Tuesday, 16 December 2014

Graham Masterton - Brought to Book

What was the most recent novel you read and thoroughly enjoyed?

I was given a copy of The Process by the late Bryon Gysin in a restaurant in Covent Garden in 1970, which I am still very slowly reading. He was not only the laziest man I ever knew, but he was a really wonderful writer. Who else could say that box of matches “chuckled”?

Unfortunately. I do not have the time or the inclination to read any other fiction. If I were a chef I wouldn’t spend all evening cooking, and it’s the same with writing. I am highly critical of my own writing but that means that I can’t read anybody else’s fiction without tearing it to pieces. I have never read anything by Stephen King or J K Rowling or indeed any other contemporary fiction writer. I regret it very much, because I used to love reading fiction, but it’s like a professional magician watching some other magician’s stage show -- knowing exactly how it’s done and spotting all the fumbles and all the mistakes.

Breakfast with Graham Masterton... photographed for
Golden Grahams' recent 'famous Grahams campaign'
( courtesy grahammasterton.co.uk )
What was the first book you can remember reading that really left an impression on you?

Treasure Island. I still think that’s a great book for boys, Jim lad.

Do you have a favourite book, one that you have re-read a few times?

I like Walt Whitman’s Specimen Days in America which I dip into now and again. It has some harrowing descriptions of the American Civil War but also some passages describing nature which are highly evocative.

What have been the influences and formative experiences that made Masterton into a writer of dark fiction?

Edgar Allan Poe mainly, who I read voraciously when I was a boy. Nelson Algren and Herman Wouk, both of whom were excellent at ultra-realistic characterisation and settings. At the age of about 15, I became very interested in the American Beat writers like Lawrence Ferlinghetti and Gregory Corso and Jack Kerouac and their complete fearlessness in writing what they felt, which is how I got to know William Burroughs among others. Don’t talk to me about Allen Ginsberg, though, he was a prat.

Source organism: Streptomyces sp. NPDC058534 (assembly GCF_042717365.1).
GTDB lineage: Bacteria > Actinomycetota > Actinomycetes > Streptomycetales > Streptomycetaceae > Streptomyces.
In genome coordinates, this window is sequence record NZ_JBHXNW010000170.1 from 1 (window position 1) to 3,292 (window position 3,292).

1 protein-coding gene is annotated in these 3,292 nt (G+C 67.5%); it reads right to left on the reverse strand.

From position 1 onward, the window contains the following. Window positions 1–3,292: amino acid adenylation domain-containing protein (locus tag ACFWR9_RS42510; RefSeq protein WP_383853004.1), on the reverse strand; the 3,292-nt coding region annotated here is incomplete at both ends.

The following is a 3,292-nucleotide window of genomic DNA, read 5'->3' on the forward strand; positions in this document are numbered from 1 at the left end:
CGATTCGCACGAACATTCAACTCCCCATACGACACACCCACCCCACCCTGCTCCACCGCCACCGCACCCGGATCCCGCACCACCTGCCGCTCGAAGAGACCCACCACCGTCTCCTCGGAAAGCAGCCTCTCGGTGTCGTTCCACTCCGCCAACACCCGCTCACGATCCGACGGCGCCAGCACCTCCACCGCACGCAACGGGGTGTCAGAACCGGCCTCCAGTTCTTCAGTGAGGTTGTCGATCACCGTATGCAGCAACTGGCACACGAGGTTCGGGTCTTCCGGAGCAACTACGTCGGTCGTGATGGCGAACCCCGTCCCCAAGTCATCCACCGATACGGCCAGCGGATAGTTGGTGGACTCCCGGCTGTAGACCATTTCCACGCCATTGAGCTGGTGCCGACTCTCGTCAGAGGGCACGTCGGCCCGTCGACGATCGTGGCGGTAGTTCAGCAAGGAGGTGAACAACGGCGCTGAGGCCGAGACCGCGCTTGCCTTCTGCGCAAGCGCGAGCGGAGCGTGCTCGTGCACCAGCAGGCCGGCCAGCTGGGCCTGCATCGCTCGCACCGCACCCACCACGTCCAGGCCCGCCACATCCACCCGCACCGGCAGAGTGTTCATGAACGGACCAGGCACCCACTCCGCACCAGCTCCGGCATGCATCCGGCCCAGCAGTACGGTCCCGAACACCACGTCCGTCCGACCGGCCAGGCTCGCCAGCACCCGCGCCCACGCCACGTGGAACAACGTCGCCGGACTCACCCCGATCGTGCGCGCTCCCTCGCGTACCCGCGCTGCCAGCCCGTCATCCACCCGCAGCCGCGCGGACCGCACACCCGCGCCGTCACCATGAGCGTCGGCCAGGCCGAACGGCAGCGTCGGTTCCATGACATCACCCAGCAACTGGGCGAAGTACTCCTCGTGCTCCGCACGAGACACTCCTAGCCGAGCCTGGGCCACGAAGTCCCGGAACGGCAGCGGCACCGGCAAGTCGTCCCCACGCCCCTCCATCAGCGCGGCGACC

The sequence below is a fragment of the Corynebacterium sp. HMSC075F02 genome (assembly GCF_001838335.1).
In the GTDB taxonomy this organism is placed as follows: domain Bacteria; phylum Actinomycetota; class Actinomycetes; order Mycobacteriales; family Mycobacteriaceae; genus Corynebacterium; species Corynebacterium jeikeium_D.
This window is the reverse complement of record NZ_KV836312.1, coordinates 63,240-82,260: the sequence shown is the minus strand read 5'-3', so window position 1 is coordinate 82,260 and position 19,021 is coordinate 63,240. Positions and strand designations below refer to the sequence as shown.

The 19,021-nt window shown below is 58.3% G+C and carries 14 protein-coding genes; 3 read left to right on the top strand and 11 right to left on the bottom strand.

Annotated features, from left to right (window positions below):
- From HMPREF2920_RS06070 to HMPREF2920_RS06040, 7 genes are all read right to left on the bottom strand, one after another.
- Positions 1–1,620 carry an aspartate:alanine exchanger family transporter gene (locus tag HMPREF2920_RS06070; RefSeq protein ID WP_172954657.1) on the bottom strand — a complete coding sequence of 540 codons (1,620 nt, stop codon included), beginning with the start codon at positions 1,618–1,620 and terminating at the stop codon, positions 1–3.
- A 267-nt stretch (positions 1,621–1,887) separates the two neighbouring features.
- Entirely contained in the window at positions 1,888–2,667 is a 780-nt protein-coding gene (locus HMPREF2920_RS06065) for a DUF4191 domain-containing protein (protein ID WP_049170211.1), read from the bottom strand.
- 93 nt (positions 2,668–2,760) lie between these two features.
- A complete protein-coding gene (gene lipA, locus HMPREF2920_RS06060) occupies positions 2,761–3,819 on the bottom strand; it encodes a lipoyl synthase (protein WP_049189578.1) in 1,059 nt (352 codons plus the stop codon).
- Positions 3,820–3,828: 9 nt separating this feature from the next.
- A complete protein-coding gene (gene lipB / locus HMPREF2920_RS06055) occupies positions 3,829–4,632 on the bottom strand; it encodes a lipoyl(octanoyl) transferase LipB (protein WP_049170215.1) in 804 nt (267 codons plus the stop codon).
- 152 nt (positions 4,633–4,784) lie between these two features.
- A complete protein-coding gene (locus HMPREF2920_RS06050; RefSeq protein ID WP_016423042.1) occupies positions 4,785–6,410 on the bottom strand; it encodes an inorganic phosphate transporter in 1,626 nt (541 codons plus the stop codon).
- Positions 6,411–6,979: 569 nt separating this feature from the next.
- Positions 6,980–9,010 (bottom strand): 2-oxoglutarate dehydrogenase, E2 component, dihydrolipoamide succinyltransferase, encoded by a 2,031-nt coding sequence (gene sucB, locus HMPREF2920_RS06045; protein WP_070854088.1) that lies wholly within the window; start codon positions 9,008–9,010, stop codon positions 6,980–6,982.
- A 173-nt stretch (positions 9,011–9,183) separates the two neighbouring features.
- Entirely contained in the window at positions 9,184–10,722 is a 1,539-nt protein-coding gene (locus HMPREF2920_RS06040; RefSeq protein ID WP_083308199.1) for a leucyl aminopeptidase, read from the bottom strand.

Film poster for The Man with the Golden Arm (1955)
featuring iconic graphic design by Saul Bass
Who have been your favourite authors, and what have you learnt from them?

I previously mentioned those hard-boiled American authors like Nelson Algren, who write The Man With The Golden Arm and A Walk On The Wild Side. Also Herman Wouk who wrote The Caine Mutiny. I learned from them to make the characters lead the story, even when it makes the story tragic or awkward or uncomfortable. The reversal of one’s antipathy towards Captain Queeg in The Caine Mutiny is absolutely masterly and is an object lesson in how to control a reader’s feelings. The Man With The Golden Arm is gritty and tough and makes you root for its hero but despair of him, both at the same time. Another writer I used to like a lot was Len Deighton, but when I read his books... I could always tell when he was growing hungry.

Do you have a writing ritual, regimen or a tried and tested process?

I get up, I have a cup of horseshoe coffee, which was what the railroad workers of America used to call their coffee because it was so strong you could float a horseshoe in it. Then I start writing, even if I don’t feel like it. That was why I said it’s my job. I was trained as a newspaper reporter and newspaper reporters can’t have so-called writer’s block.

Do you listen to music whilst you write, if so how do you think it affects the writing?

I never listen to music while I write, although I know that a lot of writers do. I have always compared writing with singing, and so it is vital create your own rhythm, A book should be like a song – you absorb it without even realising that you’re reading it, and so I will balance and re-balance a sentence again and again until it has that effect. Having music in the background would interfere with that process.

After a long-running writing career, do you have any advice or ‘words of wisdom’ for the aspiring young writer of imaginative fiction?

Don’t copy – either style or themes. Be yourself. When I published The Manitou there were no novels on the market at all about Native American mythology which is one of the reasons it was so successful. Because it had raised awareness of Native American culture, Sitting Bull’s grand-daughter bought me lunch at The Russian Tea Rooms in New York and presented me with a framed picture of her grandfather.

So forget about vampires and zombies and werewolves...create some terror that’s entirely yours.

The Manitou - an original work of dark fiction!
STOP PRESS: Taken for Dead, the fourth in the Katie Maguire crime-thriller series is just out, this week!

Read the  earlier Scrawl interview with Graham Masterton here.

For more info and updates, check out the official Graham Masterton website.

Thank you Graham!

- Graham Masterton was talking to Remy Dean

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